I attended An Evening with Brian Solis in Minneapolis last Tuesday. It was a full house (250?) at Solera‘s A/C-challenged, 3rd floor conference room. Kudos to Jennifer Kane and Kary Delaria of Kane Consulting for a well-run event.
A month ago, I’d purchased the Kindle version of Brian’s new book Engage: The Complete Guide for Brands and Businesses to Build, Cultivate, and Measure Success in the New Web (Google book here; Scribd here) and found it not only informative but intellectually challenging. Brian’s as much a sociologist as he is a marketing and communications guy.
I’m mainly interested in how people in leadership positions can use social media themselves to be more effective, whereas most of Solis’ presentation and his book are about how organizations (primarily businesses, though much of it could apply to non-profits and even governments) can use social media to be more effective.
So his presentation was inspirational and informative to me because I’m gearing up to take my own business, Wigley and Associates, to a different level and need to apply his principles just like any other business. But I found two elements of his speech were especially relevant to leaders who use social media themselves
I like it that Solis defined influence as "the ability to inspire desirable and measurable outcomes" and that those involved in using social media for their organizations must not lose sight of this (to wit, the funny but ineffective Old Spice guy campaign and the inane Fast Company Influence Project).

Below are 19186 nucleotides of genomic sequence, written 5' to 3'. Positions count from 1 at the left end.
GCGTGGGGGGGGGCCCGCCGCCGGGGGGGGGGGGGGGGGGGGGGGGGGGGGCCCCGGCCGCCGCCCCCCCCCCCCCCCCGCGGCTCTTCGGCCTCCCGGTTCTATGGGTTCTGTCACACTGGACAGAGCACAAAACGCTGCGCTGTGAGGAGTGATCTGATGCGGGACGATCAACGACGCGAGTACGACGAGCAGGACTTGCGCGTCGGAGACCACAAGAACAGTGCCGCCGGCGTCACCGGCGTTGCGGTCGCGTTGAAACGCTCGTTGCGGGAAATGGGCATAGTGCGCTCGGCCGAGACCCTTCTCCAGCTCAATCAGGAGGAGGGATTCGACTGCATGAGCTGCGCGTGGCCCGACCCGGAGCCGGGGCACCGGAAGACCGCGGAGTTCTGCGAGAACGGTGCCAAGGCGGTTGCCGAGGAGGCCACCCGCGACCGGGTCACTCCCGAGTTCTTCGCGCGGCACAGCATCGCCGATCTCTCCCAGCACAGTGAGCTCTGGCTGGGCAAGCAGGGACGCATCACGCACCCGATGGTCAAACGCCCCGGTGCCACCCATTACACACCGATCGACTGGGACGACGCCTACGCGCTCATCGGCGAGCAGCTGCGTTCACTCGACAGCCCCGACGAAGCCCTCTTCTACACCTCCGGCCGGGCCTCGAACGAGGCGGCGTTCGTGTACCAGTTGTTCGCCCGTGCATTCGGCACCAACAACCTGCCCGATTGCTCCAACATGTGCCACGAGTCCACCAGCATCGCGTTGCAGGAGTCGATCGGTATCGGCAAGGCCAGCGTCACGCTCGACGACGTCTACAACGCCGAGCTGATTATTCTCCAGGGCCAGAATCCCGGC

I’ve long preached influence vs. numbers to leaders who check the traffic stats on their blogs too often, and I now tell it to those who pay too much attention to their number of Twitter followers and Facebook friends/fans/likers.
Yes, you need an audience. There’s not much point to giving a sermon with no one in the pews.
But numbers don’t give you the kind of feedback you need on whether your social media efforts are having the kind of influence you want on the people who matter to you. (Informal feedback that let’s you know people are paying attention is good. Measurable outcomes, of course, are best.)
Leverage (AKA social media sharing)
I don’t remember if Solis used the term ‘leverage’ but it came through loud and clear when he asked the audience how many were tweeting about his presentation as he was speaking. A third or more of those present raised their hands.
His memorable phrase: "With social media, you are marketing to an audience with an audience."
Most leaders don’t get this.
I remember the first time the ‘power of the permalink’ got through my thick skull. It was late 2003 or early 2004. My client, Eden Prairie City Manager Scott Neal, told me that one of the people following his blog was a reporter from the local newspaper. Scott was amazed when excerpts from his blog posts began showing up in newspaper articles without the reporter ever phoning or emailing him. And he was more amazed when others started emailing/linking to those articles and in turn, mentioning to Scott informally that they read/heard what he said.
Likewise, Scott was surprised when, after posting to his blog at 7:30 am, he’d walk down the hall and have employees mention that they’d just read his post. And then later in the day he’d hear employees tell him that someone had emailed them a link to a recent blog post.